US President Barack Obama’s ex-enforcer Rahm Emanuel was crowned mayor of Chicago on Tuesday, picking up the mantle from retiring Chicago Mayor Richard Daley, who has governed the US city for 22 years.
“I want to extend my congratulations to Rahm Emanuel on a well-deserved victory tonight,” Obama said in a statement released minutes after Emanuel’s acceptance speech. “As a Chicagoan and a friend, I couldn’t be prouder. Rahm will be a terrific mayor for all the people of Chicago.”
Emanuel, who will be the Windy City’s first Jewish mayor, pledged to work to overcome the “old divisions and old ways that have held Chicago back.”
He takes control of the ethnically, racially and economically divided Midwestern city on May 16.
“What makes this victory most gratifying is that it was built on votes from every corner of this city, from people who believe that a common set of challenges must be met with a common purpose,” Emanuel told supporters.
The famously foul-mouthed Emanuel was the clear frontrunner in the race to run the US’ third-largest city ever since he resigned as White House chief of staff and moved back to Chicago in October.
And so, in a move characteristic of rough and tumble Chicago politics, opponents tried to cut him off in the courts, saying he had abandoned his Chicago residency when he moved his family to Washington to work for Obama.
The challenge added ample drama to the otherwise pre-ordained race, but failed to derail Emanuel, who was born in Chicago and served a slice of the city for years in the US House of Representatives.
Emanuel handily captured the majority needed to avoid a runoff despite facing off against five other candidates, winning 55 percent of the vote with 98 percent of precincts reporting.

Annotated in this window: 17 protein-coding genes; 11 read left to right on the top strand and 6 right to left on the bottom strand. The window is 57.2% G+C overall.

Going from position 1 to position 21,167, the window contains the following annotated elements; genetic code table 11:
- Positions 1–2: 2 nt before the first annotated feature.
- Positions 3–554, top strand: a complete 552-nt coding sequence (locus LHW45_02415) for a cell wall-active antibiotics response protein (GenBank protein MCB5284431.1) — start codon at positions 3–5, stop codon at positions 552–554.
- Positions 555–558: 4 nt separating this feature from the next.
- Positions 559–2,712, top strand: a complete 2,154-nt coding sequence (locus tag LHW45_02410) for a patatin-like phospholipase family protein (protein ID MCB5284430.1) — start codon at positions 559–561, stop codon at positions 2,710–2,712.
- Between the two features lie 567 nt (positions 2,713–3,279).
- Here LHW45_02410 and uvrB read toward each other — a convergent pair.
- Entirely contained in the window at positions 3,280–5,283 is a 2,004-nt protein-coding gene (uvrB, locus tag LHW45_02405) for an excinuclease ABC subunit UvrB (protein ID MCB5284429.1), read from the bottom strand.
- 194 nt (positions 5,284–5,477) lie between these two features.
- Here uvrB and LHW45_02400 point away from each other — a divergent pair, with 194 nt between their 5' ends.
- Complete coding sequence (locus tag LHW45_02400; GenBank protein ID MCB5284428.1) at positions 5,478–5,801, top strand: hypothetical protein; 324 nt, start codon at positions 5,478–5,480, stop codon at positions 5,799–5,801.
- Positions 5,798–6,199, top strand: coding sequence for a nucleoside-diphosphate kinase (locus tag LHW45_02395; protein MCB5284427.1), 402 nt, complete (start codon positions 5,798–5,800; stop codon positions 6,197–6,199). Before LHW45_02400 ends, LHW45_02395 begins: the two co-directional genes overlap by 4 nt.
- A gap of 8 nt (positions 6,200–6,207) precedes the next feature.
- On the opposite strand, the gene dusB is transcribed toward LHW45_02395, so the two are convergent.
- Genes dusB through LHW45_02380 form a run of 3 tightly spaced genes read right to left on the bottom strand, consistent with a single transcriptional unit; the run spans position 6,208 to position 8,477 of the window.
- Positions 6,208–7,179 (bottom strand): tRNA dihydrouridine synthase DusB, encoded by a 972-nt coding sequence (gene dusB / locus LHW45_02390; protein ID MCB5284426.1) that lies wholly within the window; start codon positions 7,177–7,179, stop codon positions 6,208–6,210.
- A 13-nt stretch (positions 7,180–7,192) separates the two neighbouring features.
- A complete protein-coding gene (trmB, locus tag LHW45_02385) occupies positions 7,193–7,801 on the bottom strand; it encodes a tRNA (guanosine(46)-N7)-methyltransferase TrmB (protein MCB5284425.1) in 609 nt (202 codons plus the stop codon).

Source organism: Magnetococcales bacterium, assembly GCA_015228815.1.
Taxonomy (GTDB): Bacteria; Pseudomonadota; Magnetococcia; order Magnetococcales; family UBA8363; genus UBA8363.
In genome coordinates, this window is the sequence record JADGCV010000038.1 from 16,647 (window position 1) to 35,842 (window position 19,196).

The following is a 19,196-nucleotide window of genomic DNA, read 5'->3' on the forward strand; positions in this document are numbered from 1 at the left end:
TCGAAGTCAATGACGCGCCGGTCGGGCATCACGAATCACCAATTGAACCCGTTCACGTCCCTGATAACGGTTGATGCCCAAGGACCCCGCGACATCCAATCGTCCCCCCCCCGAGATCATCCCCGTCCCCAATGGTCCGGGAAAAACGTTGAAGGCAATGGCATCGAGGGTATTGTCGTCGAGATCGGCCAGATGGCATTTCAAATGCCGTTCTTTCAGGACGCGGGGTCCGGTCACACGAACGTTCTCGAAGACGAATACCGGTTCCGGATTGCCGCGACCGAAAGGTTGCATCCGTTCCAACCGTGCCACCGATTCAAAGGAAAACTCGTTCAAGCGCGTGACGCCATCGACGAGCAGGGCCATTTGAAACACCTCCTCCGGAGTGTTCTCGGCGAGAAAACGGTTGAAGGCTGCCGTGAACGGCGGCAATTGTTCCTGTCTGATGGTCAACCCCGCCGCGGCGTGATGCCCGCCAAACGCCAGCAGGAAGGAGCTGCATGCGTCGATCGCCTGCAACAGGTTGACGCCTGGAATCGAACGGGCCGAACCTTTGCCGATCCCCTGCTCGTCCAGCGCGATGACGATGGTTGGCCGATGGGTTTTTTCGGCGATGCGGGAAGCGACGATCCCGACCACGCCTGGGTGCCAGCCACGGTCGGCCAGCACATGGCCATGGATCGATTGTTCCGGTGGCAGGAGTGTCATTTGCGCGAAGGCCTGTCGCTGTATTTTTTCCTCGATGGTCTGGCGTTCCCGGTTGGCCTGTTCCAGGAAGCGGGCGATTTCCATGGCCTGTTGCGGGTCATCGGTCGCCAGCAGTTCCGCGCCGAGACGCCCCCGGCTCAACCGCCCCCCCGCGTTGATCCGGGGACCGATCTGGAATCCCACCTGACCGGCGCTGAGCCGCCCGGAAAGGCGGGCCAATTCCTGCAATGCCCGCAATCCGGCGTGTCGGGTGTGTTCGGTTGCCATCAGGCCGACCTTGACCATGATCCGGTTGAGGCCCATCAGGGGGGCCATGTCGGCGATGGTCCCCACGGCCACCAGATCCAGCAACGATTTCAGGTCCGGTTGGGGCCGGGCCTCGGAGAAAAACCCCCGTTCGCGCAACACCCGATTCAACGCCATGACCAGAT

The shrewd politico, whose uncompromising style earned him the nickname “Rahmbo,” is expected to replicate Daley’s iron-fisted tactics and focus on maintaining Chicago’s reputation as “the city that works.”
“What people want in their mayor is a larger-than-life figure who’s strong enough and tough enough to move this city forward and Rahm Emanuel has that,” former senior White House adviser David Axelrod told NBC Chicago.
“He’s a guy who gets the job done,” added Axelrod, who recently stepped down to work on Obama’s re-election campaign.
Emanuel paid tribute to Daley in his acceptance speech and vowed to continue his legacy of making Chicago a “world-class city, while other cities around us faltered.”
“Rich Daley is the only mayor a whole generation of Chicagoans have know,” Emanuel said. “Nobody has ever loved Chicago more or served it with greater passion or commitment. This city bears his indelible imprint and he has earned a special place in our hearts and our history.”
“It’s an impossible act to follow. Yet we have to move forward,” he added.
Emanuel pledged to work with city employees to overcome Chicago’s budget deficit and to draw parents and community members into the fight to improve schools and make the city’s streets safe.
“While the election was hard fought, it was only the beginning,” Emanuel said. “We have not won anything until a kid can go to school thinking of their studies and not their safety ... or until the parent of that child is thinking about their work and not where they’re going to find work.”
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